The Road-Speed is the least expensive bike in the line.
In its day it was a very well-constructed frame for it's price range made by a company known for quality.

enter image description here

How do vintage steel frames compare to modern ones

It's like asking how vintage cars compare to modern ones.
The answer is - it depends on which vintage bikes you compare to which newer bikes.

The inference is to compare the Road-Speed to modern bikes. This narrows it down some but which modern bikes? What characteristics are we comparing? Ride, construction, durability are three characteristics that come to mind. These things can be debated back and forth.

I would offer that the real question is - does this bike meet your needs?

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But wondering whether such comparison applies only to modern high-tensile; whereas instead perhaps these older frames have certain craft-ship that we don't do anymore.

Unfortunately, old frames are mis-designed.

The steerer tube of the fork is almost always 1" in these old frames. That has always been marginal, even with steel. With aluminum it would fail immediately.

Furthermore, you can't find 1" threadless stems. Therefore, you are restricted to quill stems, which are really problematic (well you could buy 1" quill to 1+1/8" threadless stem adapter but that has all of the problems of quill except the possibility to slightly adjust handlebar height without a hammer if the adapter has enough adjustment range in the stem clamping area). The stem flexes too much, and can get stuck to the steerer tube. Every adjustment requires a hammer, and sometimes even a hammer isn't enough. Also, you can't adjust the headset without one very large headset adjustment wrench and one huge and heavy adjustable wrench -- with threadless, you can adjust the headset with small Allen wrenches.

Finding 1" threadless forks is very hard, too. So you are restricted to 1" threaded forks and 1" quill stems.

If selecting a frame from new frame options, you will always have an option for disc brakes or V brakes too, which you lack with old frames that are caliper brakes only.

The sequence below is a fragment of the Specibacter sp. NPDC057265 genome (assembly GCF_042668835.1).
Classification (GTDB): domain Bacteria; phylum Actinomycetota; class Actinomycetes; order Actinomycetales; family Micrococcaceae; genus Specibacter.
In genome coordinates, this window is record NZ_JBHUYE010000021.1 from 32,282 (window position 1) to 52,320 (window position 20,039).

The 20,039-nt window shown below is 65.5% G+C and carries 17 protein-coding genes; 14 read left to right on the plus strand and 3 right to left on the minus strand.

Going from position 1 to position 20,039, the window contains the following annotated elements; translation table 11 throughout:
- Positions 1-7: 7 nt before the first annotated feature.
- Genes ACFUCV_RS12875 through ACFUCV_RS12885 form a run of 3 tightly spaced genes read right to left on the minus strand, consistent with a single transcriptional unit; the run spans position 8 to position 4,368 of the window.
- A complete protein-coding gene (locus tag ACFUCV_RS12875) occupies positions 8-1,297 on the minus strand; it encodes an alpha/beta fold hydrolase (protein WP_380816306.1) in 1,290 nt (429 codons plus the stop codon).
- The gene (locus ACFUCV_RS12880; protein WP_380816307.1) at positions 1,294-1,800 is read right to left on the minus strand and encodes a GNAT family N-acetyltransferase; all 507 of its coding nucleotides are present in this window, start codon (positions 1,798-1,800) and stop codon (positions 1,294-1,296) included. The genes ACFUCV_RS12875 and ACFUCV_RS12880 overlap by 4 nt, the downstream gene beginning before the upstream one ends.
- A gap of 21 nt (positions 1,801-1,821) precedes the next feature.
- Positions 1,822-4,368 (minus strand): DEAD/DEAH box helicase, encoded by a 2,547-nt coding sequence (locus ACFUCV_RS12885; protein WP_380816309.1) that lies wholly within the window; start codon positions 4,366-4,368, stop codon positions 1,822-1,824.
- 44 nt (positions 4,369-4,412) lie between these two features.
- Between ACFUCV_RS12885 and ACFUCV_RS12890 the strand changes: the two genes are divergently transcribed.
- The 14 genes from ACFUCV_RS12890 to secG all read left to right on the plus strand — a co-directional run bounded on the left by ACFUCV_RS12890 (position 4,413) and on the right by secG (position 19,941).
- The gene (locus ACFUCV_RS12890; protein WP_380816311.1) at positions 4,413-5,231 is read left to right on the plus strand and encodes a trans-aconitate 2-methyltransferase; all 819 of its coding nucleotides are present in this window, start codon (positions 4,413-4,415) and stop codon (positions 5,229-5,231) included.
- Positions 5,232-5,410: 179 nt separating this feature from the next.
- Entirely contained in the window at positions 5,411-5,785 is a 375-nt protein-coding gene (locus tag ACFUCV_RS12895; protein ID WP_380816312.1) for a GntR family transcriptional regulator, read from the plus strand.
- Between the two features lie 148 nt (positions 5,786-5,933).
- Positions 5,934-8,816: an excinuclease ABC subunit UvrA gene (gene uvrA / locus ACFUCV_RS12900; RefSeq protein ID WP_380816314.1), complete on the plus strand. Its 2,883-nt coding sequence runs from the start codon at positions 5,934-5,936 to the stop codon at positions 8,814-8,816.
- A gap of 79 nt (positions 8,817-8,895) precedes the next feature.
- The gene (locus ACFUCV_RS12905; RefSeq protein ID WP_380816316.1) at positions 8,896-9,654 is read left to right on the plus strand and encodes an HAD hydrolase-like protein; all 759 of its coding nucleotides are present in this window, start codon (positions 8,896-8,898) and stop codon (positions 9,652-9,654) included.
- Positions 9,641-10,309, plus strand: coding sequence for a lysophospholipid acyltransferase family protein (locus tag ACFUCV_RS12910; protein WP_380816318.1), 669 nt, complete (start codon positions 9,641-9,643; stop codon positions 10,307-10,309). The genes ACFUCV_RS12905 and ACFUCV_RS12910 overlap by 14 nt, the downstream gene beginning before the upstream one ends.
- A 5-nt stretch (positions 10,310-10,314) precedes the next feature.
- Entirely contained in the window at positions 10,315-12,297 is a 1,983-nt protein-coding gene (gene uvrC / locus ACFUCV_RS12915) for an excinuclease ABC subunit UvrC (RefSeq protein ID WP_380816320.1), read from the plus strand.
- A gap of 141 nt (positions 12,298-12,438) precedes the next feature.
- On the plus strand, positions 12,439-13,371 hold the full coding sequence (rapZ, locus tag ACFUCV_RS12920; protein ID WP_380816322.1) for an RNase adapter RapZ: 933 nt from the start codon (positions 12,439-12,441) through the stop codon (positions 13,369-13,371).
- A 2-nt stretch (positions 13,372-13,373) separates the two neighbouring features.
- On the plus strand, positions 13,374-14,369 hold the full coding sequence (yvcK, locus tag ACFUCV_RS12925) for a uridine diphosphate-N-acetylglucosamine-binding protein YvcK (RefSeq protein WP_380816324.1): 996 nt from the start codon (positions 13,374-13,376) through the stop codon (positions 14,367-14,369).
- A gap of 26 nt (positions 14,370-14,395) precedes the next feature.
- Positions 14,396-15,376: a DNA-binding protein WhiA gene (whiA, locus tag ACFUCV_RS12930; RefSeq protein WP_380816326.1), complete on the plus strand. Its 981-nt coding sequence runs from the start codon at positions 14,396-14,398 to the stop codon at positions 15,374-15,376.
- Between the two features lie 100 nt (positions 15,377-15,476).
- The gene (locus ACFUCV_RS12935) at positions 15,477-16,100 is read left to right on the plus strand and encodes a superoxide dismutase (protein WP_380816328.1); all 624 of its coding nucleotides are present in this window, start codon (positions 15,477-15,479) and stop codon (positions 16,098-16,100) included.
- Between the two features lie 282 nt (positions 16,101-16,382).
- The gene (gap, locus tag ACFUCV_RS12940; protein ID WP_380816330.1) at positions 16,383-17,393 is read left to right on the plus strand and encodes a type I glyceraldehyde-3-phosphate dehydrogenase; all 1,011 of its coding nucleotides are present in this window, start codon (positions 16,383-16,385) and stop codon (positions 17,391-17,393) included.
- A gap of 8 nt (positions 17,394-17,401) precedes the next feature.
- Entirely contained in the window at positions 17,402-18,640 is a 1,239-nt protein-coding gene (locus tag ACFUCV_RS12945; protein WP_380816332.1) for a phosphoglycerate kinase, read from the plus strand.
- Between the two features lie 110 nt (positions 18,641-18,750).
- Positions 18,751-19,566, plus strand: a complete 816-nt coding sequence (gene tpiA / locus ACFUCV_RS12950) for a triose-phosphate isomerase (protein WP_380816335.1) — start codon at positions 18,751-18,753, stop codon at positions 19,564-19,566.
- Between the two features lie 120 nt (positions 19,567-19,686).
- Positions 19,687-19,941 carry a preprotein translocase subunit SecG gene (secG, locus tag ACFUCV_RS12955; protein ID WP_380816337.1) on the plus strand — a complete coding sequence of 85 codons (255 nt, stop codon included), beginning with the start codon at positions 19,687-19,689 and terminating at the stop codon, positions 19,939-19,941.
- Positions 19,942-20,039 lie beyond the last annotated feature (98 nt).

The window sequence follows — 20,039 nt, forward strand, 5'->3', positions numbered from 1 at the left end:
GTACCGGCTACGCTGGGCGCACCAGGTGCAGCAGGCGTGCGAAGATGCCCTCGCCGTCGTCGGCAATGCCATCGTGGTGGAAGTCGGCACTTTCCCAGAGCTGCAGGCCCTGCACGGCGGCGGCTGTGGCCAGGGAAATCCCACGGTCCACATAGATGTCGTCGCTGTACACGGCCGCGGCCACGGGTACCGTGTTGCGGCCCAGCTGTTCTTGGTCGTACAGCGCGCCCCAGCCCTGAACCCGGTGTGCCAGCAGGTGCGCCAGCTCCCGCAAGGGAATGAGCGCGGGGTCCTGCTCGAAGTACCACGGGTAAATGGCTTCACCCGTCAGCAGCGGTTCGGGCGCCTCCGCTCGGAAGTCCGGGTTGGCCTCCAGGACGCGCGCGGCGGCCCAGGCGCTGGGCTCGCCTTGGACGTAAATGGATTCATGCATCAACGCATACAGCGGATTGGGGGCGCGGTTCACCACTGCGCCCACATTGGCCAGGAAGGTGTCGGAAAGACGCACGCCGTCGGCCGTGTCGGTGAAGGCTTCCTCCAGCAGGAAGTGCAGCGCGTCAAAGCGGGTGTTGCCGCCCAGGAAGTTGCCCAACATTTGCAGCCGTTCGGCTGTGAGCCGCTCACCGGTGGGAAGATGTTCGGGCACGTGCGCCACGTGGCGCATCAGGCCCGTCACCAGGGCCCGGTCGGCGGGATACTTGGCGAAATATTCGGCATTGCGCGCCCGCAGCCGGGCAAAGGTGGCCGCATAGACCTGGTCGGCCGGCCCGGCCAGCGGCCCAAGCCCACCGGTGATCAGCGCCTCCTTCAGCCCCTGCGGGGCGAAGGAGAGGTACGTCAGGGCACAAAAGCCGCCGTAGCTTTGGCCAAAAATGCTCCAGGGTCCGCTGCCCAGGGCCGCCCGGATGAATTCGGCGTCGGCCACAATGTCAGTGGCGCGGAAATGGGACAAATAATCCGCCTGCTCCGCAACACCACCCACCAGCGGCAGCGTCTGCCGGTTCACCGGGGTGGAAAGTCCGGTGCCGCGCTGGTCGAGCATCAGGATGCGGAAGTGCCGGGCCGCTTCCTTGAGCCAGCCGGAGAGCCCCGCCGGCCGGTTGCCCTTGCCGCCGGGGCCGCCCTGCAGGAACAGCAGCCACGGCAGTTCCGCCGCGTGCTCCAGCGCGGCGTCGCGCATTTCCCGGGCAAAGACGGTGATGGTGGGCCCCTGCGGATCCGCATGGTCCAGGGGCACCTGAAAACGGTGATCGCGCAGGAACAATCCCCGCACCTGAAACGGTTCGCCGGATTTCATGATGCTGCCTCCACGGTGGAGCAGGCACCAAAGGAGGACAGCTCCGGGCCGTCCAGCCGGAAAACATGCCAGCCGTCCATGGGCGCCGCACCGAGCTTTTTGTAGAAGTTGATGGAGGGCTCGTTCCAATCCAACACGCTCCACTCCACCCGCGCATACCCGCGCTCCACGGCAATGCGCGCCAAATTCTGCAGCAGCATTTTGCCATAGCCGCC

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    This answer is all personal opinion and misinformation.
    – Noise
    Oct 22, 2022 at 13:03
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    @Noise could you point out the exact misinformation and personal opinions? This person has posted a lot those, but this particular answer is a nice exception.
    – ojs
    Oct 22, 2022 at 16:11
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    @ojs -- 1" steerer tubes in aluminium. Cannondale used 1" well into the mid 90s. Early bikes had a steel fork but by 1994 alu forks were in use with threadless steerers eg on R400. I have an Alu Cinelli here with a headtube for 1", albeit with a steel fork, and the head tube is not flying off the front of the frame. Nowadays we can buy race forks in full carbon with 1" threadless steerer tubes from Columbus (minimal) and various "own brand" copies, there are steel forks available threadless too, it's not hard to find. I would say that 1" is not best for offroad use, it needs more frequent adju
    – Noise
    Oct 22, 2022 at 20:22
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    stment but that is not a relevant point to the road frame the question concerns
    – Noise
    Oct 22, 2022 at 20:22
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    I agree that the first sentence is misinformation - that 1" steerers are categorically too weak.
    – Weiwen Ng
    Oct 22, 2022 at 22:49